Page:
Temple and Ada

Two books well reviewed in School Library Journal are Julia Finley Mosca’s The Girl Who Thought in Pictures: The Story of Dr. Temple Grandin (Innovation Press 2019), with illustrations by Daniel Rieley, and Fiona Robinson’s Ada’s Ideas: The Story of Ada Lovelace, the World’s First Computer Programmer (Abrams 2016).

The Girl Who Thought in Pictures is applauded for the way “rhyming verse and appealing cartoon illustrations capture Grandin’s spirit while providing an exciting, informative look at her remarkable life. Invaluable back matter contains a letter from Temple, fun facts, a timeline accompanied by family photographs, and an insightful biography.”

Robinson’s use of watercolors cut, arranged, and then photographed lend Ada’s Ideas “a rhythmic movement that allows readers to better imagine the chugging of Lovelace’s Analytical Engine” while the “citation of Lord Byron’s alliterative diminutive for his daughter — the Princess of Parallelograms — intensifies the sing-song, playful pace of the work.”

From the Library

Among the books I took home after a visit to the Princeton Public Library are A Few Beautiful Minutes: Experiencing a Solar Eclipse by Katie Allen Fox, illustrated by Khoa Le (Little Brown 2023) and George Washington Carver: More Than The “Peanut Man” by Janel Rodriguez, illustrated by Subi Bosa (Scholastic 2023).

Also in the collection but unavailable the day of my visit, Isabelle Marinov’s The Boy Whose Head Was Filled With Stars: A Life of Edwin Hubble (Enchanted Lion 2021), with illustrations by Deborah Macero, has garnered numerous awards, including the New York Public Library Best Book for Kids of 2021 and the Bank Street College of Education Best Book of 2022. It also received strong reviews in Library Journal, Kirkus, Publishers Weekly, and Air and Space Magazine, as well as a notice in the New York Times declaring that Marinov and Macero “get it just right,” with Marinov “distilling Hubble’s life to the essence of youthful curiosity,” while Marcero’s “tender illustrations” remind readers “on every page that the experience of looking at a dark, starry sky shaped Edwin’s life.”

For Older Children

Two remarkable books for older children I found at the library are Richard Maurer’s The Woman in the Moon: How Margaret Hamilton Helped Fly the First Astronauts to the Moon (Roaring Brook Press 2023), which Kirkus calls “an appealing biography of a quietly trailblazing engineer,” and Full of Life: Exploring Earth’s Biodiversity by Isabel Thomas, with illustrations by Sara Gillingham (Phaidon Press 2022), which received a starred review in Kirkus for its “stellar graphics and a well-organized, readable approach to its expansive subject matter.”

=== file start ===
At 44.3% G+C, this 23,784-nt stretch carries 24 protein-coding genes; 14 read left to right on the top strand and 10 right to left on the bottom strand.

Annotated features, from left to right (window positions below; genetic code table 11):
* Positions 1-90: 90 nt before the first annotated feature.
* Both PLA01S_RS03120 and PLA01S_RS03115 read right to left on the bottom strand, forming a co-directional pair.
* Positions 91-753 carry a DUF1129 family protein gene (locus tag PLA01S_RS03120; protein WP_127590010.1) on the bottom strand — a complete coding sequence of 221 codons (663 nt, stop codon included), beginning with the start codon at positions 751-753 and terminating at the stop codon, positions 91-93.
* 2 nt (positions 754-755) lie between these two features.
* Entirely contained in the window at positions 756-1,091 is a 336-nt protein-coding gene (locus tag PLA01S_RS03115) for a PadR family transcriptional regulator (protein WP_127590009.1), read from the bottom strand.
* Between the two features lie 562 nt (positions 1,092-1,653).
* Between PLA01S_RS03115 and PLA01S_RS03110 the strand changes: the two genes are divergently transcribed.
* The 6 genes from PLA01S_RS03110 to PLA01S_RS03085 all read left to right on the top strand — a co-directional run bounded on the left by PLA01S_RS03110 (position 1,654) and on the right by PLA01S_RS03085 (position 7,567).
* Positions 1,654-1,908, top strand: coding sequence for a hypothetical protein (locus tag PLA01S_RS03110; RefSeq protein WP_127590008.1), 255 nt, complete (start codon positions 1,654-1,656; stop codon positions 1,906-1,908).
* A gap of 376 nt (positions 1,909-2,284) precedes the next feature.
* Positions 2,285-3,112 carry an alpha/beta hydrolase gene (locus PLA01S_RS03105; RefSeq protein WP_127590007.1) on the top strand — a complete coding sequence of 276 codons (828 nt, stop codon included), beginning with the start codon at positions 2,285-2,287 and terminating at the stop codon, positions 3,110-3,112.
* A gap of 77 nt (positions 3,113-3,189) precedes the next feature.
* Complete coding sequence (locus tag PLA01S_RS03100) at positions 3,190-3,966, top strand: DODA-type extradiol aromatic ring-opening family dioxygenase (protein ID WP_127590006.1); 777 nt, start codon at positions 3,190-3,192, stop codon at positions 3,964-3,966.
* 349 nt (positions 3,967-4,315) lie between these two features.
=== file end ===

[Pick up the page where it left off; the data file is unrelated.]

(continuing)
Einstein’s Compass

Growing up in the postwar Midwest, I was given a compass that told me to “always travel in the right direction.” This was at a time in American life when even kids destined to be math/science dummies like me were fascinated by scientific devices that could be held in the palm of their hands.

Kids growing up in postwar Princeton were told that they shared the town with the world’s wisest man. They may also have glimpsed the familiar figure walking on Nassau Street or riding his bike around town. Now flash forward to the summer of 1994 when kids of all ages are extras in scenes being filmed for the romantic comedy IQ, with Walter Matthau as Einstein. In the spring of 2022, a key moment in the hit film Oppenheimer was shot on the grounds of the Institute for Advanced Study, with Tom Conti as Einstein. A visit to Wikipedia’s “Albert Einstein in Popular Culture” makes it clear that Princeton’s most illustrious resident is alive and well in the imagination of the world.

Loving Pi

Listening to Kate Bush sing her love song to mathematicians on YouTube and loving the music she makes of their “fascination with the calculation of Pi,” I’m staring at the luminous green full-screen symbol formed of numbers 3.141596535 and on and on, row after row, which she sings, makes sweet love to, one by one until she’s covered the top three numbered rows of the span — and I realize that out of the numerous entities the figure resembles, one of the most obvious is that of a suspension bridge.